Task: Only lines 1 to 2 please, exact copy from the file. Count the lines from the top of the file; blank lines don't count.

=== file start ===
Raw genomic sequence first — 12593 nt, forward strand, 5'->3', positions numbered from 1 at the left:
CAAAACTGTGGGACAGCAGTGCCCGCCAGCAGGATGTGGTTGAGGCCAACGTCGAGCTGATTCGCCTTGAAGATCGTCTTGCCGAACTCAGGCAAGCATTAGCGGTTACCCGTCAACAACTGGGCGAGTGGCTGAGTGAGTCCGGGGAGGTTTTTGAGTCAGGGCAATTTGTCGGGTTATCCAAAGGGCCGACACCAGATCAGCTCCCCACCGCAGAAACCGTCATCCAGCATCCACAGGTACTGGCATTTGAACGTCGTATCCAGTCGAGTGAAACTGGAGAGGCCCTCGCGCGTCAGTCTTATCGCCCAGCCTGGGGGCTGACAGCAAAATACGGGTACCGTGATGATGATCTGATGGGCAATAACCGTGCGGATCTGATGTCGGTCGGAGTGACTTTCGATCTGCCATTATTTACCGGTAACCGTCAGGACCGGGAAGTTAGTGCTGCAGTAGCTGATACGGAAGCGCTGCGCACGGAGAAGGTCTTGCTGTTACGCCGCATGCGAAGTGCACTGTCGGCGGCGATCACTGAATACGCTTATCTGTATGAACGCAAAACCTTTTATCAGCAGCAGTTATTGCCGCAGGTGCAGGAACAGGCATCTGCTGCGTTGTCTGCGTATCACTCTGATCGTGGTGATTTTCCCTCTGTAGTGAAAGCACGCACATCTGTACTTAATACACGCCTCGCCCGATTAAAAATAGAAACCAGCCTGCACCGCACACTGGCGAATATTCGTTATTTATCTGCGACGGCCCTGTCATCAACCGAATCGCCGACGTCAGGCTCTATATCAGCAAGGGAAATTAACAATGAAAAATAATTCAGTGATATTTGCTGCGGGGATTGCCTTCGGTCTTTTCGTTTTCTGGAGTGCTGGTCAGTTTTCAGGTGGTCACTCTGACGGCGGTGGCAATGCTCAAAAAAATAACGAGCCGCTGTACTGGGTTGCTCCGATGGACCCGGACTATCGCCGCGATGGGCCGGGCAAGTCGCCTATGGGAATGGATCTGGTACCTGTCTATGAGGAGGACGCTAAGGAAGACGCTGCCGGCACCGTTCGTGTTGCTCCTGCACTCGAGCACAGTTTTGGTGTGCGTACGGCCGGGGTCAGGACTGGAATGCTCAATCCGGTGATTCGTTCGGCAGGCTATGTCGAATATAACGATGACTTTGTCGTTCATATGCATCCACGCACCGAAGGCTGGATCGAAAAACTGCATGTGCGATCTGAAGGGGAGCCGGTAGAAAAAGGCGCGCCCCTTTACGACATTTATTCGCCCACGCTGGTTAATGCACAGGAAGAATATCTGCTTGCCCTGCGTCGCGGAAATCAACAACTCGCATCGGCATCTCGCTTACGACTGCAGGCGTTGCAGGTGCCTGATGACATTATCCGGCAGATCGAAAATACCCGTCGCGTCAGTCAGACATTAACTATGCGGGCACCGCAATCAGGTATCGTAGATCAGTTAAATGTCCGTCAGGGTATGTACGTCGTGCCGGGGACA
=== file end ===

Raw genomic sequence first — 12593 nt, forward strand, 5'->3', positions numbered from 1 at the left:
CAAAACTGTGGGACAGCAGTGCCCGCCAGCAGGATGTGGTTGAGGCCAACGTCGAGCTGATTCGCCTTGAAGATCGTCTTGCCGAACTCAGGCAAGCATTAGCGGTTACCCGTCAACAACTGGGCGAGTGGCTGAGTGAGTCCGGGGAGGTTTTTGAGTCAGGGCAATTTGTCGGGTTATCCAAAGGGCCGACACCAGATCAGCTCCCCACCGCAGAAACCGTCATCCAGCATCCACAGGTACTGGCATTTGAACGTCGTATCCAGTCGAGTGAAACTGGAGAGGCCCTCGCGCGTCAGTCTTATCGCCCAGCCTGGGGGCTGACAGCAAAATACGGGTACCGTGATGATGATCTGATGGGCAATAACCGTGCGGATCTGATGTCGGTCGGAGTGACTTTCGATCTGCCATTATTTACCGGTAACCGTCAGGACCGGGAAGTTAGTGCTGCAGTAGCTGATACGGAAGCGCTGCGCACGGAGAAGGTCTTGCTGTTACGCCGCATGCGAAGTGCACTGTCGGCGGCGATCACTGAATACGCTTATCTGTATGAACGCAAAACCTTTTATCAGCAGCAGTTATTGCCGCAGGTGCAGGAACAGGCATCTGCTGCGTTGTCTGCGTATCACTCTGATCGTGGTGATTTTCCCTCTGTAGTGAAAGCACGCACATCTGTACTTAATACACGCCTCGCCCGATTAAAAATAGAAACCAGCCTGCACCGCACACTGGCGAATATTCGTTATTTATCTGCGACGGCCCTGTCATCAACCGAATCGCCGACGTCAGGCTCTATATCAGCAAGGGAAATTAACAATGAAAAATAATTCAGTGATATTTGCTGCGGGGATTGCCTTCGGTCTTTTCGTTTTCTGGAGTGCTGGTCAGTTTTCAGGTGGTCACTCTGACGGCGGTGGCAATGCTCAAAAAAATAACGAGCCGCTGTACTGGGTTGCTCCGATGGACCCGGACTATCGCCGCGATGGGCCGGGCAAGTCGCCTATGGGAATGGATCTGGTACCTGTCTATGAGGAGGACGCTAAGGAAGACGCTGCCGGCACCGTTCGTGTTGCTCCTGCACTCGAGCACAGTTTTGGTGTGCGTACGGCCGGGGTCAGGACTGGAATGCTCAATCCGGTGATTCGTTCGGCAGGCTATGTCGAATATAACGATGACTTTGTCGTTCATATGCATCCACGCACCGAAGGCTGGATCGAAAAACTGCATGTGCGATCTGAAGGGGAGCCGGTAGAAAAAGGCGCGCCCCTTTACGACATTTATTCGCCCACGCTGGTTAATGCACAGGAAGAATATCTGCTTGCCCTGCGTCGCGGAAATCAACAACTCGCATCGGCATCTCGCTTACGACTGCAGGCGTTGCAGGTGCCTGATGACATTATCCGGCAGATCGAAAATACCCGTCGCGTCAGTCAGACATTAACTATGCGGGCACCGCAATCAGGTATCGTAGATCAGTTAAATGTCCGTCAGGGTATGTACGTCGTGCCGGGGACA